Upon receiving that data, the client computes ServerHash, and validates it against the ServerHash provided by the server.

If the server-provided ServerHash is invalid, the client MUST terminate the connection.

Otherwise the client replies with:

ClientHash                                  [32 octets]

  + ClientHash is computed as:
        "ExtORPort authentication client-to-server hash" | ClientNonce | ServerNonce)

Upon receiving that data, the server computes ClientHash, and validates it against the ClientHash provided by the client.

Finally, the server replies with:

Status [1 octet]

  + Status is 1 if the authentication was successful. If the
    authentication failed, Status is 0.

The extended ORPort protocol

Once a connection is established and authenticated, the parties communicate with the protocol described here.


The extended server port protocol is as follows:

     COMMAND [2 bytes, big-endian]
     BODYLEN [2 bytes, big-endian]
     BODY [BODYLEN bytes]

     Commands sent from the transport proxy to the bridge are:

     [0x0000] DONE: There is no more information to give. The next
       bytes sent by the transport will be those tunneled over it.
       (body ignored)

     [0x0001] USERADDR: an address:port string that represents the
       client's address.

     [0x0002] TRANSPORT: a string of the name of the pluggable
       transport currently in effect on the connection.

     Replies sent from tor to the proxy are:

     [0x1000] OKAY: Send the user's traffic. (body ignored)

     [0x1001] DENY: Tor would prefer not to get more traffic from
       this address for a while. (body ignored)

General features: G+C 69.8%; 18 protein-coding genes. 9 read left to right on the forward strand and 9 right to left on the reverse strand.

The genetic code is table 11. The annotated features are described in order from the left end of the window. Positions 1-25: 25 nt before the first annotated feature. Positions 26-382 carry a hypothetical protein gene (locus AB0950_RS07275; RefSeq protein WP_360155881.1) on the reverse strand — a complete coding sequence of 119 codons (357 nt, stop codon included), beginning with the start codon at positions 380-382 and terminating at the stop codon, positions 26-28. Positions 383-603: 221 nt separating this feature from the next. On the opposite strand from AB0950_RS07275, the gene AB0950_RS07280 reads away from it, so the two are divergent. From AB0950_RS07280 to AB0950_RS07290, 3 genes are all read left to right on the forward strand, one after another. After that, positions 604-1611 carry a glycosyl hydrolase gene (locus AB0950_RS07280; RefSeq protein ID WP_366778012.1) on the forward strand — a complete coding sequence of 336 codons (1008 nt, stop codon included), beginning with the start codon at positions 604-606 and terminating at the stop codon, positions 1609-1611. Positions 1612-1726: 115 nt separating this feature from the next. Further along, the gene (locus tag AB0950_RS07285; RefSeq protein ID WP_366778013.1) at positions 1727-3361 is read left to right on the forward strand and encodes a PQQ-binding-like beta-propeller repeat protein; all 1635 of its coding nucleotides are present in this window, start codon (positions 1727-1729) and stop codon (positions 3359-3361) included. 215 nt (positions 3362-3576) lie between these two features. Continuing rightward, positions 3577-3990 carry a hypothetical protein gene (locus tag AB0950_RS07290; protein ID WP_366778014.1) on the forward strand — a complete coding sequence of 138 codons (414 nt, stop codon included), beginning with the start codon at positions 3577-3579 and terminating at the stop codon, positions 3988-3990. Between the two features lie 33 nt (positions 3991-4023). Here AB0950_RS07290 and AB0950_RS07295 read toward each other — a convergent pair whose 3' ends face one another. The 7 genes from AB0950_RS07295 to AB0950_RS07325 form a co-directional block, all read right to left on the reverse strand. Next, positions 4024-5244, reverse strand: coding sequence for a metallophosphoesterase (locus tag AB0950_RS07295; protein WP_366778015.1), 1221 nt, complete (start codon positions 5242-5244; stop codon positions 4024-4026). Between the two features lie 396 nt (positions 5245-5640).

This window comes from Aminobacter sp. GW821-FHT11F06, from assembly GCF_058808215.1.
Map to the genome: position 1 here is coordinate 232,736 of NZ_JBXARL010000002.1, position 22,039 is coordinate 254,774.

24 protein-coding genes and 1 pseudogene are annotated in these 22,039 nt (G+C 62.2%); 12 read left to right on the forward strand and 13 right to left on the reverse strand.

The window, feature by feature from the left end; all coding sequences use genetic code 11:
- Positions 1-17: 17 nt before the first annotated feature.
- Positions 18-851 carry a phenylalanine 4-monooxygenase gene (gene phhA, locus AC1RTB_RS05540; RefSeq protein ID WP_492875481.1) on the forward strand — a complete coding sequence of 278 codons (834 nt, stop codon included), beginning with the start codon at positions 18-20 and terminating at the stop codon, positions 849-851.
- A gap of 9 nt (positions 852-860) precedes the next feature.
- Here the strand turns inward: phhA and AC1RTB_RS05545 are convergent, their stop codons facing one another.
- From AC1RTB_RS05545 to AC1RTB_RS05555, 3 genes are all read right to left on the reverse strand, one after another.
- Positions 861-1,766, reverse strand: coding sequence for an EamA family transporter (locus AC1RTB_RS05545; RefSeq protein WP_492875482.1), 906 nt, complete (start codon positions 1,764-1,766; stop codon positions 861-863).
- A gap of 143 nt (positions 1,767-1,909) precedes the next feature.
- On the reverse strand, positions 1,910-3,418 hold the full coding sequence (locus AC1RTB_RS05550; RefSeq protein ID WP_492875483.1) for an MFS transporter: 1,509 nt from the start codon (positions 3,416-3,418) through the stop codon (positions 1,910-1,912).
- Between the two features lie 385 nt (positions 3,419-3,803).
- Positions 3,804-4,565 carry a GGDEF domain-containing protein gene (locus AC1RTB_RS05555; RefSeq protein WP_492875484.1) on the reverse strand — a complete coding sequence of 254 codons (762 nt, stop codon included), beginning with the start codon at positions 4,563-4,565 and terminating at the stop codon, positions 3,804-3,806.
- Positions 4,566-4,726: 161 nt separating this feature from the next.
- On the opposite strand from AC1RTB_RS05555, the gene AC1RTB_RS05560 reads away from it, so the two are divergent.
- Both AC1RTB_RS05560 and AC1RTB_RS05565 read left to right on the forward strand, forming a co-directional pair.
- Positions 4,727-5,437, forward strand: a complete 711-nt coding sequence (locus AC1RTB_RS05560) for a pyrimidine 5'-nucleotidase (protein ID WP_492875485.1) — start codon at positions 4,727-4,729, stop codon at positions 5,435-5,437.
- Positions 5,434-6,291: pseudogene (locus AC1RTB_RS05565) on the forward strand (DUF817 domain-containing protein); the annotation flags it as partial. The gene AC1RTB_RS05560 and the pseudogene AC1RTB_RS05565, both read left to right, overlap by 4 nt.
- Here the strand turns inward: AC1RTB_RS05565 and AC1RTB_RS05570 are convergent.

[0x1002] CONTROL: (Not used)

  Parties MUST ignore command codes that they do not understand.

If the server receives a recognized command that does not parse, it MUST close the connection to the client.

Command descriptions


  An ASCII string holding the TCP/IP address of the client of the
  pluggable transport proxy. A Tor bridge SHOULD use that address to
  collect statistics about its clients.  Recognized formats are:

(Current Tor versions may accept other formats, but this is a bug: transports MUST NOT send them.)

The string MUST not be NUL-terminated.


An ASCII string holding the name of the pluggable transport used by the client of the pluggable transport proxy. A Tor bridge that supports multiple transports SHOULD use that information to collect statistics about the popularity of individual pluggable transports.

The string MUST not be NUL-terminated.

Pluggable transport names are C-identifiers and Tor MUST check them for correctness.

Security Considerations

Extended ORPort or TransportControlPort do not provide link confidentiality, authentication or integrity. Sensitive data, like cryptographic material, should not be transferred through them.

An attacker with superuser access is able to sniff network traffic, and capture TransportControlPort identifiers and any data passed through those ports.

Tor SHOULD issue a warning if the bridge operator tries to bind Extended ORPort to a non-localhost address.

Pluggable transport proxies SHOULD issue a warning if they are instructed to connect to a non-localhost Extended ORPort.